▲ Seongsan Sunrise peak is the backdrop for a triathlon swim on Jeju. Photo courtesy Ahn Byung Sik
At six in the morning the sun rises on two groups of people. It says goodnight to those that have reveled in the ecstasy of late night, and it says good day to those who have dreamt the night away in favor of hitting the road in running shoes to chase the early morning wind.
Since my time in Jeju I have joined the early risers to play, more specifically to swim, bike, and run. Triathlon is a sport that started in San Diego in 1974 when a bunch of nuts at a local track club debated who was more fit, a runner or a swimmer. To settle the argument they threw in a bike ride and set out to race all three sports one after another.
Since then the sport has grown with thousands of races all over the world and millions of participants. It’s an Olympic sport (at the 1.5 km swim, 40 km bike, 10 km run distance) and has a famous Ironman World Championship race in Hawaii every year (at a 4 km, 180 km, 42 km distance).
On Jeju I’ve had the good fortune of mucking in with the triathletes here and it’s been a wonderful ride.
These people, these early morning risers, have been a family to me. I started training with them when I haphazardly meet local professional triathlete Kaon Cho at Jeju Cycle (a local bike shop just west of Jeju City Hall). He invited me along for what he called an easy, leisurely ride of 100 km.
Now, keep in mind what’s easy for a professional is not so easy for an amateur like me.
While Kaon and his training partners cruised up the road laughing and goofing about, I turned my carcass inside out trying my damnedest not to get too far behind and be left as road kill. In fairness, once and a while one of them would loop back to check on me and ride with me for a bit, but if you’re a rabbit it’s hard to ride with the tortoise.
When the ride was finished I thought so too was my relationship with my new training partners. But while wolfing down boxes of choco pies and gallons of Pocari Sweat Kaon said, “And tomorrow, we’re running two hours. Start time is 6 a.m. Will you join us?”
I said, “yes.”
That’s the day I forged my mantra, never quit. And more importantly, that’s the day I was introduced to many of the local characters that make up the athletic family in Jeju.
A typical day begins a bit after 5 a.m. by shoving food into my mouth as I race out the door for the first session of either a swim, bike, or run, after which is a second breakfast and then off to work. Immediately after work (but not before stuffing my face again) it’s off to the next session which is a bike ride or a run or sometimes both.
The weekends are usually the same but with a longer ride (typically 100 to 200 km) and a run right after the ride. While this routine may look boring on paper, it’s filled with wonderful moments with lovely people.
As much as sport can be about competing, for the family of athletes on Jeju it’s about camaraderie, and — just as we did when we were kids riding our bikes all day and scuffing our knees and running wild on the playground — it’s about being a participant in life; when there is a bend in the road, whether on a bike or on foot, we’ll explore it together.
And the island is the perfect playground for those who love to dance in the sun. There are beaches galore with clear water to swim in. Never alone, you can float over colorful coral and say hello the haenyeo (female divers).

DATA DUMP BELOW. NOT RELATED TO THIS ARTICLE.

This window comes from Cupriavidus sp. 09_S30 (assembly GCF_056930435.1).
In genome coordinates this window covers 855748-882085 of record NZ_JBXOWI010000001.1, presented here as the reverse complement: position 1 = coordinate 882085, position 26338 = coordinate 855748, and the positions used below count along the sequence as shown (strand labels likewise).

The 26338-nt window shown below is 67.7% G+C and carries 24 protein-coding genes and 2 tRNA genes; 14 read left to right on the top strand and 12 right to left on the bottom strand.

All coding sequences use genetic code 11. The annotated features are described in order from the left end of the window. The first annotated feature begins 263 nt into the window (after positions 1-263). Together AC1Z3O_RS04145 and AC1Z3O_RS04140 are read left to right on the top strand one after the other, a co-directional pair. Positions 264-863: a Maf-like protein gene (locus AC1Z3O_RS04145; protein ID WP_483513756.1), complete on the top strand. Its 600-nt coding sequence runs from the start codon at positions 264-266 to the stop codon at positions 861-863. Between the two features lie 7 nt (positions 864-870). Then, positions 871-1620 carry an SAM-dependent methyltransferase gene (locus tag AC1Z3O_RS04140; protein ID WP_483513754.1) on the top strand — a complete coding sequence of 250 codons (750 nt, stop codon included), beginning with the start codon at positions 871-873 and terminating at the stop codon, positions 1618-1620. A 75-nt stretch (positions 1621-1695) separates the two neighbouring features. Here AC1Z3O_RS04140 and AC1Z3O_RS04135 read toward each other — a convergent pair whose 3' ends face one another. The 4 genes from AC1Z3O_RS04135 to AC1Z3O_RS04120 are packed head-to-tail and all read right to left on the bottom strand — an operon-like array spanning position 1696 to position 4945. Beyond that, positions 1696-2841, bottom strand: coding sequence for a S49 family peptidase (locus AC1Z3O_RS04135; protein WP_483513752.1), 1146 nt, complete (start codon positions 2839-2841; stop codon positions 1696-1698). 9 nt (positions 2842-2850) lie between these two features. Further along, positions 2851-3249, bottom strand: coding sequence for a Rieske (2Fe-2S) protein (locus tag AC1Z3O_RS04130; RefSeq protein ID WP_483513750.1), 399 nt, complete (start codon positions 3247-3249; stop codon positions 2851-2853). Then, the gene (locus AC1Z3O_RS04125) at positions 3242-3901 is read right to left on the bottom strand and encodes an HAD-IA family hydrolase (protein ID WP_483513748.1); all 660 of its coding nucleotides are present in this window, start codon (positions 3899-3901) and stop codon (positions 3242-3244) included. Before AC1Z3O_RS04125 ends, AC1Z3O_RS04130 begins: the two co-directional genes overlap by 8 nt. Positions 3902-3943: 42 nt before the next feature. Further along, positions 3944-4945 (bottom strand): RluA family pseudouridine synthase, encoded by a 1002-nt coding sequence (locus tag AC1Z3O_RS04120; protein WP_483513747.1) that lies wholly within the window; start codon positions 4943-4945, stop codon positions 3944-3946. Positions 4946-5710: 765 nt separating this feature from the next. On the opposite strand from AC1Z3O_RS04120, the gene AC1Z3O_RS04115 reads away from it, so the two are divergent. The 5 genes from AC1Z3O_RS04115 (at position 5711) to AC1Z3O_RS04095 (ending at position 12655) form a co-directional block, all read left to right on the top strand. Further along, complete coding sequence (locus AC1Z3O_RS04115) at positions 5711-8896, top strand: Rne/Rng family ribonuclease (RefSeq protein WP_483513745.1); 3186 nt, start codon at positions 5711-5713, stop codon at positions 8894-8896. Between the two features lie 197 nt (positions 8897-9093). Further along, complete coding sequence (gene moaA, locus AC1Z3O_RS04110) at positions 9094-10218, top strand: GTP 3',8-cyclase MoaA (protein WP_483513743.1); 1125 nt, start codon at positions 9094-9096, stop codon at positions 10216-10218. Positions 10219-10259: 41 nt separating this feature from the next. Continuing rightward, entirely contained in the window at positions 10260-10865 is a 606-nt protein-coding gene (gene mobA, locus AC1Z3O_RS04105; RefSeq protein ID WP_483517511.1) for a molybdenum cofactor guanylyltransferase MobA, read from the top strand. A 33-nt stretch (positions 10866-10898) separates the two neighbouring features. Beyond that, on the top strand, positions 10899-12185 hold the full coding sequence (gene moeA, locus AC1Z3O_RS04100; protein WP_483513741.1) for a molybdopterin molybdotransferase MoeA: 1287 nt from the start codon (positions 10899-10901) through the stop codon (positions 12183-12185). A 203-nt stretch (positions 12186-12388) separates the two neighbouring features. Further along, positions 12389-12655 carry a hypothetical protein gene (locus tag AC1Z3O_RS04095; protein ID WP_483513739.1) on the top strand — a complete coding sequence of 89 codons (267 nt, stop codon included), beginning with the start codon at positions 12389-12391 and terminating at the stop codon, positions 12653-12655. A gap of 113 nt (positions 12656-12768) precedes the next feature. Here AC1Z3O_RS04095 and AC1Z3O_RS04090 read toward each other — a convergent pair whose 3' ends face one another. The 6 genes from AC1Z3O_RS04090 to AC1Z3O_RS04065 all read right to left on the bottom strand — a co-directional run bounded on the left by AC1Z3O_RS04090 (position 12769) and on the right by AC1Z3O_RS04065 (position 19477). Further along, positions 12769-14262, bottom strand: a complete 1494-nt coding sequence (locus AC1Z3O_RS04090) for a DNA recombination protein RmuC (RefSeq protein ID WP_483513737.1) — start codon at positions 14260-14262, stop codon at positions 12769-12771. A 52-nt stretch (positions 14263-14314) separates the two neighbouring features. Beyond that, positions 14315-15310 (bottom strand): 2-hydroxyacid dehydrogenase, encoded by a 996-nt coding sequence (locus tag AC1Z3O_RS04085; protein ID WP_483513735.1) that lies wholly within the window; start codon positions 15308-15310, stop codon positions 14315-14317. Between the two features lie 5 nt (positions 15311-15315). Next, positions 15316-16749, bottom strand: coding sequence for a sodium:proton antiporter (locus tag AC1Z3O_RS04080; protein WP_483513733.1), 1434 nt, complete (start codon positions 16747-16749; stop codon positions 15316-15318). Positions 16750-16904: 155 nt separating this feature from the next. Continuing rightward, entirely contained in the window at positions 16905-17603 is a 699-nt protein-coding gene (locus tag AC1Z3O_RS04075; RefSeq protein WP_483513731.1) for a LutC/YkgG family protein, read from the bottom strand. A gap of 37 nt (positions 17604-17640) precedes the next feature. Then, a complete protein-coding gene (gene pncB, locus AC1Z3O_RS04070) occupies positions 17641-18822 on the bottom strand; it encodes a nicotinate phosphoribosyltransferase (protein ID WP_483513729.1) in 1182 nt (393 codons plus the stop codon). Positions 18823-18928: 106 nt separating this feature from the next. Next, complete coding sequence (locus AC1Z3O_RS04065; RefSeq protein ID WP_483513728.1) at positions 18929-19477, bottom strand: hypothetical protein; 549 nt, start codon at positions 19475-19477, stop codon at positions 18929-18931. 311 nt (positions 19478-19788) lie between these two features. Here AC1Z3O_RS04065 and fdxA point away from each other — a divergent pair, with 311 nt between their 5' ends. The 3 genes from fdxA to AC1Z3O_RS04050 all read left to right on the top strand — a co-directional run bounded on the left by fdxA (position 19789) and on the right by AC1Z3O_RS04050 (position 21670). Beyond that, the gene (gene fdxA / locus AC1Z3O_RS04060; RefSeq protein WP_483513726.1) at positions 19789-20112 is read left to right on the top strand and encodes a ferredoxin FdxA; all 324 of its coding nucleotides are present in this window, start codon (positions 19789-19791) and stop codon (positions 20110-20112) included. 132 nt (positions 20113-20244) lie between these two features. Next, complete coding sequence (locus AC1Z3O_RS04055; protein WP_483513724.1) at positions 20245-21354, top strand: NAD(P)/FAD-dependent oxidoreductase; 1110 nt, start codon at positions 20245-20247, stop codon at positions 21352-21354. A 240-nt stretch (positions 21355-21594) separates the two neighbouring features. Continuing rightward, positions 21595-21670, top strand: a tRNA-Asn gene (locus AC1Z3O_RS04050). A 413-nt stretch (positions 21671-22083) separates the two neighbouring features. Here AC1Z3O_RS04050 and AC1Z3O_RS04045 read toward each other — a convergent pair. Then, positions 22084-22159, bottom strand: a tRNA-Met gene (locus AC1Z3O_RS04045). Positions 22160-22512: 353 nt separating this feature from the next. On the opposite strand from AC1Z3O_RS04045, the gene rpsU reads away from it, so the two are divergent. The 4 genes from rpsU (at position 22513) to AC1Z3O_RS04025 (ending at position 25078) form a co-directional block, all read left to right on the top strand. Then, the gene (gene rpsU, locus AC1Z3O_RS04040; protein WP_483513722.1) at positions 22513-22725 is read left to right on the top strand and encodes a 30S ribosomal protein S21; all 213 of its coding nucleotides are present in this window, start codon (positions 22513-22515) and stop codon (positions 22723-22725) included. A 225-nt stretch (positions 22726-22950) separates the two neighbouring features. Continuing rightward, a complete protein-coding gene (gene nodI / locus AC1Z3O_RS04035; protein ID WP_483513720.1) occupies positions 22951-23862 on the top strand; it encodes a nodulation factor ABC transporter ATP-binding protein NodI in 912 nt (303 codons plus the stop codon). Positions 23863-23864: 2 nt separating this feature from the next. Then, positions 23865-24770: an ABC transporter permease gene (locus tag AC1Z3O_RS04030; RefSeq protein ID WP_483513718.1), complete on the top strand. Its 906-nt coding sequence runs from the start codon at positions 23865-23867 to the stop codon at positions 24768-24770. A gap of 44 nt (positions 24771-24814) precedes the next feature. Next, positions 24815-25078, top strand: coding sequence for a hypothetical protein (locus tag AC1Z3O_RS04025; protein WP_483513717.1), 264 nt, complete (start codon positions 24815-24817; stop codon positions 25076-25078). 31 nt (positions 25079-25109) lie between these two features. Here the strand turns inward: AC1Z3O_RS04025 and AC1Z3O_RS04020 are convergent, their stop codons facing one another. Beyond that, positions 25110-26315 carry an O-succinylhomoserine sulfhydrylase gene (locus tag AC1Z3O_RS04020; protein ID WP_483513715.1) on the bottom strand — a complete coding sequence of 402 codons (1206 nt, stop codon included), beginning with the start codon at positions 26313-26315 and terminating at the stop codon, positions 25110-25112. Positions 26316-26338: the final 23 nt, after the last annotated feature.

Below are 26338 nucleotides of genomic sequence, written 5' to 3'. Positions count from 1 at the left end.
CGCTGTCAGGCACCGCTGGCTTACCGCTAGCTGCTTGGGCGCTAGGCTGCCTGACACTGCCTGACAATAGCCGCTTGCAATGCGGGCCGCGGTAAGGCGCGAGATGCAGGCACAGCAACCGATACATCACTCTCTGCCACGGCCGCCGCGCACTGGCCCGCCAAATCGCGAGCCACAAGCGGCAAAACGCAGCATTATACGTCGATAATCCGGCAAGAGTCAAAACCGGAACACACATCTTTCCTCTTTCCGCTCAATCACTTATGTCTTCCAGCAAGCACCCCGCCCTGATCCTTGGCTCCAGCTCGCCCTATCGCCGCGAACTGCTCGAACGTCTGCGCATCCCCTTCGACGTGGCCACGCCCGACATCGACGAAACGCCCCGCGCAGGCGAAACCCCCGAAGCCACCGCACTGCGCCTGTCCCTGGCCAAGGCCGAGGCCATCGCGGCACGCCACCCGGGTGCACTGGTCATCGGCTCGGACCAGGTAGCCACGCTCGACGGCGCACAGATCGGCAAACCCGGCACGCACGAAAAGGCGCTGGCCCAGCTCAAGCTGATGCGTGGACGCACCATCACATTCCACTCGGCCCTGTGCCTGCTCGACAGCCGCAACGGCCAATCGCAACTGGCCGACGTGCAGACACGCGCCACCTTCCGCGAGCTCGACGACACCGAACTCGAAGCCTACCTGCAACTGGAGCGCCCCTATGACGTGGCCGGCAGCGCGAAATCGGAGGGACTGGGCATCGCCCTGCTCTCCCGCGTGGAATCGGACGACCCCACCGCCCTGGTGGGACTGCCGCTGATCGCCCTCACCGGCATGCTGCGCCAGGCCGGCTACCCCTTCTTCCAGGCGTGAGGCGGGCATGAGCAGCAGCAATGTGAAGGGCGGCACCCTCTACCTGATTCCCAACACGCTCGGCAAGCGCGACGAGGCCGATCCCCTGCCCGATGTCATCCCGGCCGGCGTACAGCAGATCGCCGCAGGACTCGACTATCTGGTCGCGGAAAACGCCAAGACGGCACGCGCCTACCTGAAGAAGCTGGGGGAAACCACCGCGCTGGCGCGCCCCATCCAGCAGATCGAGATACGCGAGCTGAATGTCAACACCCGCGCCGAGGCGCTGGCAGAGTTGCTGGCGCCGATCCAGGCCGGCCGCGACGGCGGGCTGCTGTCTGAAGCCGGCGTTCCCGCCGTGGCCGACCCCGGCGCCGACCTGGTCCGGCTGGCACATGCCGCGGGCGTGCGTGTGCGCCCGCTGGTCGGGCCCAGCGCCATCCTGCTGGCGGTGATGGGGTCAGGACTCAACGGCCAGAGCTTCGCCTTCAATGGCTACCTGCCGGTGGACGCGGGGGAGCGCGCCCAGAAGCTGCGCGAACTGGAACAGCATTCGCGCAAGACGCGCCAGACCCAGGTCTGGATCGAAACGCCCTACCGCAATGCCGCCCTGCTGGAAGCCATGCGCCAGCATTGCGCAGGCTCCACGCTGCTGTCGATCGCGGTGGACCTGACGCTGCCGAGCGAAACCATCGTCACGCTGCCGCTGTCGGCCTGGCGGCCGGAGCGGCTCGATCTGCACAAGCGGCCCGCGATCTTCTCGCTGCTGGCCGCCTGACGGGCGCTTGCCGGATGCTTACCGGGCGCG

There is a heap of beautiful oreum and Olle paths that will take you on adventures through the woods, raise you up to stunning views of the island and ocean, and then lay you back by the sea where you can skip along the lava rock. And the roads: pick your choice — hit the coast and enjoy the ocean view, glide along the rolling foothills and wind yourself around the farms, forests and orange groves, or tackle a climb, peddle yourself up through the quiet switchbacks that summit Mt. Halla.
With so many inspiring landscapes it’s no wonder Jeju is a choice destination for adventure seekers.
On July 8, we’ll all celebrate our hard work at the Jeju International Triathlon. It’s a 4 km swim, 180 km bike, and a 42 km run. Races are a great opportunity to express your fitness and well, go as fast as you can! As you run the course with 300 of your friends there is no shortage of high fives and fist pump “fightings” being cheered along the way. And Korean races are a celebration punctuated with post-race makgeolli, soju, pork, and ramyeon.
If you like having the sun on your face mixed with a little happy sweat please join us! If the distance of an Ironman seems a bit daunting then no worries, start with a shorter Sprint Distance Triathlon of a 750 meter swim, 20 km bike, and a 5 km run. You can finish the whole thing in less then an hour and hit the beach by noon.
At every race you’re guaranteed a shiny medal, a bright colored T-shirt, and a coupon for some type of something or another. What a great deal for a little outdoor fun!
We all splashed in the tub as kids, swimming in the ocean is no different (minus the soap), and if you can walk, you can run. Give the rust on your secondhand bike a good coat of grease and bam! the island is yours!
To find more information about the Triathlon scene in Jeju (in Korean) visit www.jejutriathlon.com. See you out there.
Shannon Warren is from Newfoundland, Canada. He loves to run around in spandex and is slowly learning to swim without the use of water wings. If you’re keen on a swim, bike or run, give him a shout at firstname.lastname@example.org.
ⓒ Jeju Weekly 2009 (http://www.jejuweekly.com)
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